High level of engagement over vehicles on beaches

Some of the cribs on Tautuku Peninsula, just south of Papatowai, in the Catlins. The settlement...
Some of the cribs on Tautuku Peninsula, just south of Papatowai, in the Catlins. The settlement can only be reached by vehicle by driving down Tautuku Beach then crossing the Tautuku River by four-wheel-drive or tractor. PHOTO: ODT FILES
A well-intentioned bylaw proposal appears to have raised passions in Clutha.

Clutha Mayor Bryan Cadogan said the council’s proposed vehicles on beaches bylaw consultation process had created unexpectedly "huge" public interest since it began on May 19.

In an effort to protect wildlife such as sea lions and penguins, the draft proposal would ban vehicles altogether from eight Clutha beaches — mainly in the Catlins — with exemptions for emergency services, boat access, and access to property, such as cribs, otherwise inaccessible by road.

Vehicles on other Clutha beaches would be limited to 30kmh, and be expected to drive safely and away from wildlife.

By Tuesday this week, the council had received 514 submissions on the proposals, 78 of whose submitters wished to speak to them during hearings beginning next Thursday.

Mr Cadogan acknowledged this was a "high" number for a single issue, but welcomed the level of community engagement the proposals had triggered.

"People clearly want to have their say on the use of vehicles on beaches. The process has created huge interest to date and we look forward to continuing to engage with our communities to formulate a bylaw that reflects our district’s collective values," he said.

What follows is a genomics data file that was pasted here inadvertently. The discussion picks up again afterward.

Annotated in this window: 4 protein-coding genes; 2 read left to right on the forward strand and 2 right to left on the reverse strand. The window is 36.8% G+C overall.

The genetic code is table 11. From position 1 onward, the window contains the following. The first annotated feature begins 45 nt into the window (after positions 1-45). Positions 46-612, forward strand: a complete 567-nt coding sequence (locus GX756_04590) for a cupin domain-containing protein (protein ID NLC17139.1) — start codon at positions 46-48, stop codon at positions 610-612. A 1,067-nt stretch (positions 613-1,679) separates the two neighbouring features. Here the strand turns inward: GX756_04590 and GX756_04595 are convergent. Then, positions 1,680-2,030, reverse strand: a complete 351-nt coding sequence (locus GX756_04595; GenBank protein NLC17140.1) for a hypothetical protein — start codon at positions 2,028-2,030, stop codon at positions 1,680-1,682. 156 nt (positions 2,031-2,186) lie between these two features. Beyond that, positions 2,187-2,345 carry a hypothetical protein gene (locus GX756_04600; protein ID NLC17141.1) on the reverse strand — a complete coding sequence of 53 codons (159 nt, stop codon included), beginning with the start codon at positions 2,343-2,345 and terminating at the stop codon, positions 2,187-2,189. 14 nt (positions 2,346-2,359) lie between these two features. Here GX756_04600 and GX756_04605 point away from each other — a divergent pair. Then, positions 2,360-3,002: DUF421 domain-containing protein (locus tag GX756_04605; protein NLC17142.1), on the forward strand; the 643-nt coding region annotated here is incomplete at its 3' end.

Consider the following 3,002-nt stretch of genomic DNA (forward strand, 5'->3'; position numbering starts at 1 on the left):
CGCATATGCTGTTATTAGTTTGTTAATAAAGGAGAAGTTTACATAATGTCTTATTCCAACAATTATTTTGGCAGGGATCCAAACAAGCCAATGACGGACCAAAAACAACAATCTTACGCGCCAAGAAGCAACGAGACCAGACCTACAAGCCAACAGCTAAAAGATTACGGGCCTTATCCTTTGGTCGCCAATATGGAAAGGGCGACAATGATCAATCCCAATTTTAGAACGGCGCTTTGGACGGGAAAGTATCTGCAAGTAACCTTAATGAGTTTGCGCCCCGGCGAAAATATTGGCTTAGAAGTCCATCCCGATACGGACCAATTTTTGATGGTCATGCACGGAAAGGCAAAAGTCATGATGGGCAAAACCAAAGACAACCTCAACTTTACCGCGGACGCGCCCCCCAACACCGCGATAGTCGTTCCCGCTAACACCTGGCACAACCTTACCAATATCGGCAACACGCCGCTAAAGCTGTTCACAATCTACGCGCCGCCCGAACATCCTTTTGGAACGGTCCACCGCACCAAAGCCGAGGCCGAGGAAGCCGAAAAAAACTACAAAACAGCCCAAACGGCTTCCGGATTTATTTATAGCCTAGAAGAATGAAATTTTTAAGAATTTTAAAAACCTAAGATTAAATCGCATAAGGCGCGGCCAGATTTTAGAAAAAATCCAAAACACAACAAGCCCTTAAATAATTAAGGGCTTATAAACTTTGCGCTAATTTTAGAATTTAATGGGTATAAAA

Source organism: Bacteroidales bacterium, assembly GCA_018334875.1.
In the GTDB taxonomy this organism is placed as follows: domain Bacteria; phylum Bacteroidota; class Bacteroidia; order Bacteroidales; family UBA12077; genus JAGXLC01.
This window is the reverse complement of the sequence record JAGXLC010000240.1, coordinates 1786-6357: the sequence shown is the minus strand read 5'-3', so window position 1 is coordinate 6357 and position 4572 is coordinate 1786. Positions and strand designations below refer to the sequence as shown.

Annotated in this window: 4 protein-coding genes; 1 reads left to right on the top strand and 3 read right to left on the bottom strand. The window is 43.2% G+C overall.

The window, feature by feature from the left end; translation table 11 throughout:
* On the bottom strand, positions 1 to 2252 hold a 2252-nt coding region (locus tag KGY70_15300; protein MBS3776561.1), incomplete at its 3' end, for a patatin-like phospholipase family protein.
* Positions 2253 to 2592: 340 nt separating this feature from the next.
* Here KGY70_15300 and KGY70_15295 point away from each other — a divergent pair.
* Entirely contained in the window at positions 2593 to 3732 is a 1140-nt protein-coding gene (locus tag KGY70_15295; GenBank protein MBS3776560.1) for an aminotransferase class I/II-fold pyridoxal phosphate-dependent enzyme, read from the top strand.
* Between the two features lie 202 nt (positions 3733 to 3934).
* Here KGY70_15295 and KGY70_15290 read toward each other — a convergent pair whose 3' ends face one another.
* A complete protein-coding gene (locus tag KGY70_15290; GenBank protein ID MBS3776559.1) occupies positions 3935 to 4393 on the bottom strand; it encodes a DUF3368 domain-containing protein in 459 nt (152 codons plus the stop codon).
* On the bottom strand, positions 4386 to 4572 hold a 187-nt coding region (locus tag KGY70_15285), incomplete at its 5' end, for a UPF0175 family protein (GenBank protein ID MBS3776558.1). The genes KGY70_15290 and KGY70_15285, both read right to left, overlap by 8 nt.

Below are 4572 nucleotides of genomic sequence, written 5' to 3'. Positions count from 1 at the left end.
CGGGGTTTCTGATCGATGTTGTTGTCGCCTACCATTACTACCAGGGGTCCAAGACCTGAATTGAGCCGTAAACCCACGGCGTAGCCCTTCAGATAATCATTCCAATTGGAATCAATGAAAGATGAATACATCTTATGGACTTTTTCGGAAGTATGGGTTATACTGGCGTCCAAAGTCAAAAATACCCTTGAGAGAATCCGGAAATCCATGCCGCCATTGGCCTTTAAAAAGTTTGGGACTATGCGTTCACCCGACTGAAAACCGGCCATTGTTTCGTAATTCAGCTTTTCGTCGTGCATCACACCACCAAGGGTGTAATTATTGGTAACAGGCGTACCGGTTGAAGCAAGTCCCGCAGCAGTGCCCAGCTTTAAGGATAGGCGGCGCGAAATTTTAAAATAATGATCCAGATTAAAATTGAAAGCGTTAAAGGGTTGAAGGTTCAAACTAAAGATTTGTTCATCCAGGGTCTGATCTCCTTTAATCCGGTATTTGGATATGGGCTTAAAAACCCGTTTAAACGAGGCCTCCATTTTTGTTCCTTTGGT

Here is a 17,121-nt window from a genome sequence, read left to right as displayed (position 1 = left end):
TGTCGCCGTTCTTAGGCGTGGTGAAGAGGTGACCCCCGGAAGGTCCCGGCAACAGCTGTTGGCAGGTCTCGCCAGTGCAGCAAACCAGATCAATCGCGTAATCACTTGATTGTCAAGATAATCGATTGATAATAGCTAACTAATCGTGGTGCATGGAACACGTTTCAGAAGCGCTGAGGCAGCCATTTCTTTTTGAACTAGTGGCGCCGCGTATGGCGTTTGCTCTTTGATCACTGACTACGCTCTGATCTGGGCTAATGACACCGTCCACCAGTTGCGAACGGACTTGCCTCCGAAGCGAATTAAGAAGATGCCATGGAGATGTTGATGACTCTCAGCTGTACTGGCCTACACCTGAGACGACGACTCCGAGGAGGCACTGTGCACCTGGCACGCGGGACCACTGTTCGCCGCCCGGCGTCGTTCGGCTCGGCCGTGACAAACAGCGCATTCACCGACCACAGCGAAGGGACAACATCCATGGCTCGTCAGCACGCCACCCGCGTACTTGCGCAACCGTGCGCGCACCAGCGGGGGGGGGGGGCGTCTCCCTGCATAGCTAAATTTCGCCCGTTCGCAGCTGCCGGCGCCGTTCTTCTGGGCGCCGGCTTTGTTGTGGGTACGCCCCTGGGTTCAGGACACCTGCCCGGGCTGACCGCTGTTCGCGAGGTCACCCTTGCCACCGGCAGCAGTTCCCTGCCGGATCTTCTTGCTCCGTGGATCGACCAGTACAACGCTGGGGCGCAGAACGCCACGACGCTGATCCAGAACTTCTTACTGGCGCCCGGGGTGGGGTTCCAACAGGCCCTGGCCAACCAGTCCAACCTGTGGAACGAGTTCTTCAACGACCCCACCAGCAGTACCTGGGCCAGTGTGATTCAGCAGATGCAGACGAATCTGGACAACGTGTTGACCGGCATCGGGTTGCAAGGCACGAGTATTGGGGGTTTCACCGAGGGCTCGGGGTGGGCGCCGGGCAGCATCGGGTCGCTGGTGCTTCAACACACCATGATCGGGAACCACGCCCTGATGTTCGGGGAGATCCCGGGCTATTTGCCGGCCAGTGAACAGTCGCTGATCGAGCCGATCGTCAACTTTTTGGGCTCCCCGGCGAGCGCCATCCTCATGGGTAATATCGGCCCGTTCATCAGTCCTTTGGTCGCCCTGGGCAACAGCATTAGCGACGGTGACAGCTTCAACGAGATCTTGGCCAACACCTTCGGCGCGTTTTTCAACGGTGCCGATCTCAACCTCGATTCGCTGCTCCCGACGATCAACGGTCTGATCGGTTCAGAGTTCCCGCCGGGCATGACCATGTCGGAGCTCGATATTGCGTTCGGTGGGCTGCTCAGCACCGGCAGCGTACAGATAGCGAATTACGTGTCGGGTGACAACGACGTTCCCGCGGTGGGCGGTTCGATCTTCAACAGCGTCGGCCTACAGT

The eight beaches subject to the proposed ban are Taieri Mouth, Kaka Point, Cannibal Bay, Surat Bay, Jacks Bay, Purakaunui Bay, Tahakopa and Tautuku.

During a May 26 public meeting in Owaka to discuss the proposals, many present said they did not wish to see any change to current regulations.

However, some praised the council’s initiative in tabling the proposals, saying they were "well balanced", and would allow for greater protection of critically endangered wildlife with minimal inconvenience to human beach users.

Yesterday, Mr Cadogan said all options remained on the table.

"Council will consider all submissions and then make a decision on what the bylaw will look like. I encourage people to check out what is proposed and give us your feedback so we know what the feeling is in the community."

Submissions close on Monday.

The resulting bylaw, including any changes made during consultation, will come into force on January 1 next year.


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